WASHINGTON (AP) — A new Pentagon office set up to track reports of unidentified flying objects has received “several hundreds” of new reports, but no evidence so far of alien life, the agency’s leadership told reporters Friday.
The All-domain Anomaly Resolution Office (AARO) was set up in July and is responsible for not only tracking unidentified objects in the sky, but also underwater or in space — or potentially an object that has the ability to move from one domain to the next.
The office was established following more than a year of attention on unidentified flying objects that military pilots have observed but have sometimes been reluctant to report due to fear of stigma.
In June 2021 the Office of the Director of National Intelligence reported that between 2004 and 2021, there were 144 such encounters, 80 of which were captured on multiple sensors.
Since then, “we’ve had lots more reporting,” said anomaly office director Sean Kirkpatrick. When asked to quantify the amount, Kirkpatrick said “several hundreds.”
An updated report from the Director of National Intelligence that will provide specific figures on new reports received since 2021 is expected by the end of the year, the officials said.
The office was set up not only to examine the question of whether there’s extraterrestrial life, but also because of the security risk posed by so many encounters with unknown flying objects by military installations or military aircraft.
This May, Congress held its first hearing in more than half a century on the topic, with multiple members expressing concern that whether or not theor potentially new, unknown technology being flown by China, Russia or another potential adversary, the unknown creates a security risk.
So far, “we have not seen anything, and we’re still very early on, that would lead us to believe that any of the objects that we have seen are of alien origin,” said Ronald Moultrie, under secretary of defense for intelligence and security. “Any unauthorized system in our airspace we deem as a threat to safety.”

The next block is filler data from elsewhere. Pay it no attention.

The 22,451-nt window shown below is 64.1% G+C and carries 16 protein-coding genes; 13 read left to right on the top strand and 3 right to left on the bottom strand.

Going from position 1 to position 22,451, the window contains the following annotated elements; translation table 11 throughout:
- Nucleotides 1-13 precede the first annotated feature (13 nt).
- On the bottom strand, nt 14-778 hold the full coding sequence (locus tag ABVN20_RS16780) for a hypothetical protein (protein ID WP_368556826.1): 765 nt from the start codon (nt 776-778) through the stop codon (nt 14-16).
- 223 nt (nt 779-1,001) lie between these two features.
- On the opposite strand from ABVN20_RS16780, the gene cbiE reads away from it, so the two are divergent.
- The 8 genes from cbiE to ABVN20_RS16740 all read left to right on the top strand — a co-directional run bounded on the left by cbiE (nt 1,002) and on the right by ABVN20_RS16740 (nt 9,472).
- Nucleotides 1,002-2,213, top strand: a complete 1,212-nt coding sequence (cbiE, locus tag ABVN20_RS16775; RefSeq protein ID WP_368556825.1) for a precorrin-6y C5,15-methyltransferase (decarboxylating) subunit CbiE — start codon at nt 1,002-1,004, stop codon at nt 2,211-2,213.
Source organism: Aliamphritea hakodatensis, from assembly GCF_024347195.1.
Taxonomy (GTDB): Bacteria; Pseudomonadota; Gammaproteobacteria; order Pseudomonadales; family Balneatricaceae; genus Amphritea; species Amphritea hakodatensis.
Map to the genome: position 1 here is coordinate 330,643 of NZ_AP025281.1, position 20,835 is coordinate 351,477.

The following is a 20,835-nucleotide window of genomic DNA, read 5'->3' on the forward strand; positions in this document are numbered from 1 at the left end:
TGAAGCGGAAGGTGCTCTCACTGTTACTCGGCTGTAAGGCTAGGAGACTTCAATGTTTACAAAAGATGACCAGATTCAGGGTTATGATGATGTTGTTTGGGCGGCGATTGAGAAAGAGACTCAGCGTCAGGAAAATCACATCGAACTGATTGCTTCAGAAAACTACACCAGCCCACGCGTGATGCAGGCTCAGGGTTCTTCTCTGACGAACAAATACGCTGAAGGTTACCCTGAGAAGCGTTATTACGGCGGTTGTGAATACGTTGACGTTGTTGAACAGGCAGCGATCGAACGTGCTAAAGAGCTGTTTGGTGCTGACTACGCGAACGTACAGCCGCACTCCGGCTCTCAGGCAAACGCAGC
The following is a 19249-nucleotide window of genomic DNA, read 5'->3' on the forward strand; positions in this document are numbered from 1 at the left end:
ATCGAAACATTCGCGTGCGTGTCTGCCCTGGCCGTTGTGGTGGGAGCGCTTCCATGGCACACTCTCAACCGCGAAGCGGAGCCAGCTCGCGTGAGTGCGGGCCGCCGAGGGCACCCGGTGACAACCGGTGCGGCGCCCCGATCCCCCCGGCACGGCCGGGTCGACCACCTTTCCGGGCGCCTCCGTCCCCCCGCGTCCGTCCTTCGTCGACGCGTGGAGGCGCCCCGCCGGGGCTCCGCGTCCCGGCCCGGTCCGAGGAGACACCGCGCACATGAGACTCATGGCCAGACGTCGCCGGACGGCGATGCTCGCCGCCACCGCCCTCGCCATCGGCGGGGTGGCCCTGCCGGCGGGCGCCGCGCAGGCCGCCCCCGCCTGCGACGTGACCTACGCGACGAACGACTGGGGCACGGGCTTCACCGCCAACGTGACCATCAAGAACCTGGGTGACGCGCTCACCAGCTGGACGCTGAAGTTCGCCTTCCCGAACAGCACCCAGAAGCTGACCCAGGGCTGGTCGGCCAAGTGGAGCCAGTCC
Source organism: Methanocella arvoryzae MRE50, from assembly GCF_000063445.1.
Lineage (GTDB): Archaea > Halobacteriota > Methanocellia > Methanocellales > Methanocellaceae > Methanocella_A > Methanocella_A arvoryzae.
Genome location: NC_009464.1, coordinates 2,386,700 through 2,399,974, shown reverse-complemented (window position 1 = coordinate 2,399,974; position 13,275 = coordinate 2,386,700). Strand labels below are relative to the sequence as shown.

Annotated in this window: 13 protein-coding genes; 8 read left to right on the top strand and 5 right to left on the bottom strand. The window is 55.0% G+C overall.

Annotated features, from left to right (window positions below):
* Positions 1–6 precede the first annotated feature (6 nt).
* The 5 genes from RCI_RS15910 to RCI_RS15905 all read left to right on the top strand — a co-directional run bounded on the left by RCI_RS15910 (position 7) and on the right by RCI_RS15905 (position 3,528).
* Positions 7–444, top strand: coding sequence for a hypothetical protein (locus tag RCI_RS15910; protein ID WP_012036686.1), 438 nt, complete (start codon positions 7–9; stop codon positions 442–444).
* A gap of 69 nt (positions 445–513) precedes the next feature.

The office is also working on ways to improve its ability to identify unknown objects, such as by recalibrating sensors that may be focused just on known adversary aircraft or drone signatures, Moultrie said.
One reason for the hundreds of additional reports coming in may be the outreach the department has done to destigmatize reporting potential encounters. Each service has also established its own reporting processes, Kirkpatrick said.
Beyond unidentifiable objects, there’s a lot of new technology — such as futureand stealth fighters, drones and hypersonic missiles being fielded by both the U.S. and China — that could be mistaken for a UFO. Kirkpatrick said the new office has been coordinating with the Pentagon and the U.S. intelligence community to get the signatures of U.S. technology in order to rule out those aircraft or drones.
“We are setting up very clear mechanisms with our blue programs, both our DOD and IC programs, to deconflict any observations that come in with blue activities, and ensure that we weed those out and identify those fairly early on,” Kirkpatrick said, referring to the “blue” U.S. aircraft programs in operation by the Pentagon or intelligence agencies.